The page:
Stephen Cabrera: football player, track jumper, ASB junior class treasurer, and Dr. Cabrera’s very own son. As one of the brightest kids on campus, Stephen represents the school’s Conquistador Way of “Be Respectful, Be Responsible, and Be Involved.” He has shown his dedication through academics, and of course, athletics. From one brother to another, I can attest to the fact that Stephen adds energy to the team, and continues to pour his heart out on the field every week, and his presence on the field is contagious.
On September 14, during Lugo’s game against Northview High School on a punt, minutes before half-time, Stephen Cabrera was looking to make a play, but was hit from his blind side and did not get up for several minutes. When the hit that knocked him out of the game initially happened, Stephen recalled, ”It was pretty scary to be honest, when I got hit I was in shock, so I couldn’t really move or get up.”
Dr. Cabrera, was there, standing on the sidelines when Stephen got hit, stood in disbelief and grief as her son stumbled, fighting to get back to his feet. The whole football team, along with the coaches, were devastated as their starting defensive end and starting tight end had taken a huge hit and couldn’t get back up. This immediately caused a huge impact to the football team since its thin depth chart affects the players, and there aren’t that many backups that are able to fill that spot on the field.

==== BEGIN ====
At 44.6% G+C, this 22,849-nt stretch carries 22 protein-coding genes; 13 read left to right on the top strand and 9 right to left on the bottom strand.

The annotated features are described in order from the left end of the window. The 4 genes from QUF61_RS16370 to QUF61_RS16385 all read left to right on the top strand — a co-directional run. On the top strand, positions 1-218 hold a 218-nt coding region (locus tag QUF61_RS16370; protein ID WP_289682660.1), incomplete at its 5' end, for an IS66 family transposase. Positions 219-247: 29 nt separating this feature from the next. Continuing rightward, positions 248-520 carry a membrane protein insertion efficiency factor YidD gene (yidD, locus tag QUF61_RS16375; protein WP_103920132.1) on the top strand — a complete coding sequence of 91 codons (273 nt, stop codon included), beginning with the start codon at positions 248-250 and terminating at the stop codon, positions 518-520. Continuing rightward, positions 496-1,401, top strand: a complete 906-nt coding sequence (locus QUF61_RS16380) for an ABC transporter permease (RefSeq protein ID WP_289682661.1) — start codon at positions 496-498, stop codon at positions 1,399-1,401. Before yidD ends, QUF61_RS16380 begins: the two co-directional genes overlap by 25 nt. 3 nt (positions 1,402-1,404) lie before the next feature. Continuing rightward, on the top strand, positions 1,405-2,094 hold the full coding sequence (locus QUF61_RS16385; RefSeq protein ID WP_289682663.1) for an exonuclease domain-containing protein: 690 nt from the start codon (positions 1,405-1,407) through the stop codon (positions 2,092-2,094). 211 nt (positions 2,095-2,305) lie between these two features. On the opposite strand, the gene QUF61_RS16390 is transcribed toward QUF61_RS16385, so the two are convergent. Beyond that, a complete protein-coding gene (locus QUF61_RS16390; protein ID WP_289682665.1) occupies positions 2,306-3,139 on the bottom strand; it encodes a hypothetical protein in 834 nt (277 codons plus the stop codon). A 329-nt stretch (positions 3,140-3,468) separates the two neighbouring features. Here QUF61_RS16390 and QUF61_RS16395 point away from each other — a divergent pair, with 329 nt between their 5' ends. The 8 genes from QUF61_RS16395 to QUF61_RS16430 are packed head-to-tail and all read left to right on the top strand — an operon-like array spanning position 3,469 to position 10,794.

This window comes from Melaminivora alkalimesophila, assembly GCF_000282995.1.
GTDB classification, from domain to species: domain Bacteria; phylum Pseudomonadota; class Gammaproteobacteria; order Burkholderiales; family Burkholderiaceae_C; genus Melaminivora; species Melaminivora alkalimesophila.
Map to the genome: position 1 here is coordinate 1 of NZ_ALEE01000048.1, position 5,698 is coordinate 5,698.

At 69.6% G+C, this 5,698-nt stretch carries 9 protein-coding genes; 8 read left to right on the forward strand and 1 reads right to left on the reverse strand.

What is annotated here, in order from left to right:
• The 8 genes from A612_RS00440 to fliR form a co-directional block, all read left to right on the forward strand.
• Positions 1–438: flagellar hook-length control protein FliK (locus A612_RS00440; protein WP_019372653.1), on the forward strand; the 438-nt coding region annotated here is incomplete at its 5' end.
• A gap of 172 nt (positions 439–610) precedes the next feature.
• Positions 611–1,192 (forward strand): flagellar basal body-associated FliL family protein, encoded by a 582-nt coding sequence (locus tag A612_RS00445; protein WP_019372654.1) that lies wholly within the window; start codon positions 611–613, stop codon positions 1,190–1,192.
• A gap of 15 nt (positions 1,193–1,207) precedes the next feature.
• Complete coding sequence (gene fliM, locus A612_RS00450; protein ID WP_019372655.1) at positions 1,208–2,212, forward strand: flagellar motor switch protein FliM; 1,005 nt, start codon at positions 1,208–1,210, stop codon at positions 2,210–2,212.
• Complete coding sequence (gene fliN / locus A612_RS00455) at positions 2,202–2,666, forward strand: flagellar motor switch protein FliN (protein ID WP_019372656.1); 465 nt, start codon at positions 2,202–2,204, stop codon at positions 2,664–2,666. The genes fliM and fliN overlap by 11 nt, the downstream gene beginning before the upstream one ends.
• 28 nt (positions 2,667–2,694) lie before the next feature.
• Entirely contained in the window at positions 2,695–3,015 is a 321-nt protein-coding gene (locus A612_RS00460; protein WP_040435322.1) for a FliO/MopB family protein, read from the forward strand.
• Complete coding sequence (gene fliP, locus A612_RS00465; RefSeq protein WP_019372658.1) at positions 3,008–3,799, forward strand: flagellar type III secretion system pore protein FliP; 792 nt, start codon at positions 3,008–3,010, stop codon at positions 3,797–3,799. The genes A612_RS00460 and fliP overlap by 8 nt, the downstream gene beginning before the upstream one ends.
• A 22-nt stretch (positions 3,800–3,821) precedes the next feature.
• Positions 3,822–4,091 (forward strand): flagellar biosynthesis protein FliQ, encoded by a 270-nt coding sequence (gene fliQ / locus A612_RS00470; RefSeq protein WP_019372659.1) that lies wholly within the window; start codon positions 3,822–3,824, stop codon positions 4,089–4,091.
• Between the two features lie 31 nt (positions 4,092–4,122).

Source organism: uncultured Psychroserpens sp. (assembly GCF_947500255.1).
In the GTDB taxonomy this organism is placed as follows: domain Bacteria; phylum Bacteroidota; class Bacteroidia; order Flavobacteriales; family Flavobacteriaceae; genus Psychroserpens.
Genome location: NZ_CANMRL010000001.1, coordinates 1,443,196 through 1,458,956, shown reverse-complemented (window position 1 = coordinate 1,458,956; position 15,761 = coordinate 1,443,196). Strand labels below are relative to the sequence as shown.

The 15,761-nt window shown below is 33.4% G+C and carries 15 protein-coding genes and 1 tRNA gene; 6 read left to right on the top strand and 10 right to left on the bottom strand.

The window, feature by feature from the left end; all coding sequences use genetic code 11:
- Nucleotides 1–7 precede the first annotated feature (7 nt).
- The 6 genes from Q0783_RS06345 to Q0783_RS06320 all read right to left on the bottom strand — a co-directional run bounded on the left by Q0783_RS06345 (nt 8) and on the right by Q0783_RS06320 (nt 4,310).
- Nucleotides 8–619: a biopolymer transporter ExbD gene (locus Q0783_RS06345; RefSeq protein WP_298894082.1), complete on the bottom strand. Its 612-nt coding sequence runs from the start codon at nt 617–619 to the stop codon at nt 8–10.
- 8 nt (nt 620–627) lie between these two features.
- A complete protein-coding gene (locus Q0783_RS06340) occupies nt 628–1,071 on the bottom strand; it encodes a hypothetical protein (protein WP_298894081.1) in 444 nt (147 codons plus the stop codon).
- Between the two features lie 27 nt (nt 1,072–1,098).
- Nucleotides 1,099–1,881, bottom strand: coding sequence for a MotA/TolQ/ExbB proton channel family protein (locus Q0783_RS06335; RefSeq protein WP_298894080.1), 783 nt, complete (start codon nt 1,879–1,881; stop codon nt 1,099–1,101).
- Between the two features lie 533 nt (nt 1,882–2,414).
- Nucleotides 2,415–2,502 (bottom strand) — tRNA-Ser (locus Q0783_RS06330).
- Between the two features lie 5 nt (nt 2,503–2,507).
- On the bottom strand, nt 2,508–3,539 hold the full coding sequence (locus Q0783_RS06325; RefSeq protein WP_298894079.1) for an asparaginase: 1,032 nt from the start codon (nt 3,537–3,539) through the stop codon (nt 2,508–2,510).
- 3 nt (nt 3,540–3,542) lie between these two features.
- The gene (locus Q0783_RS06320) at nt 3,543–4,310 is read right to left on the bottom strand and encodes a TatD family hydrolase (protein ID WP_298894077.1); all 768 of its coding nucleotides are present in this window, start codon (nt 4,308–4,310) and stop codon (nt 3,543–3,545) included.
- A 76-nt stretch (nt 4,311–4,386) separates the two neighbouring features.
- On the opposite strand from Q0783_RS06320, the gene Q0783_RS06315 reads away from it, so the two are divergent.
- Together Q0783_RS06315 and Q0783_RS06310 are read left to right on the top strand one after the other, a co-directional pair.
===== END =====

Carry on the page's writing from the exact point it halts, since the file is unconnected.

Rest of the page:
Concussions are a very serious injury, and they’re common at all levels of football, from professional to Pop Warner. According to the National Center for Biotechnology Information article, Dr Nathan A. Jacobson reported, “Youth football programs across the United States represent an at-risk population of approximately 3.5 million athletes for sports-related concussions.” Significant blows to the head, play after play; game after game can take its toll on a player. Those blows to the head may be unhealthy for a player, but players know what the risks are when getting themselves into football.
Kim Hansen, Don Lugo’s athletic trainer, was asked what the rehab process is like for a concussion and she explained, ”Everyone will have different symptoms and everyone will have different degrees of severity. So it’s hard to say how long an athlete will be out when it first happens because they are all different scenarios.” Cabrera’s original recovery plan was a suggested two to three week plan. “I think I could’ve gotten better way quicker if the first doctor told me to stay home,” says Stephen.
After the Northview game, Stephen dealt with many headaches and nausea in school. He was out for a week and sat out the game against California High School. With some uncertainty, Stephen isn’t completely sure if he will be ready for this week’s game which is the first league game against Chaffey High School.
Jojo Galindo and fellow captains Johnnie Valdez and Branden Garcia chimed in, “Stephen is a key player on the Don Lugo football team.” Stephen’s planned return is tonight, Friday, October 4 against Chaffey. Stephen is itching to come back on the field remarking, “I want to come back hitting the ground running. Basically, I want to go out and play the rest of the season [whole] heartedly.” Coming up on the biggest part of the season, with league starting, Stephen’s heart to play football for his team is undeniable.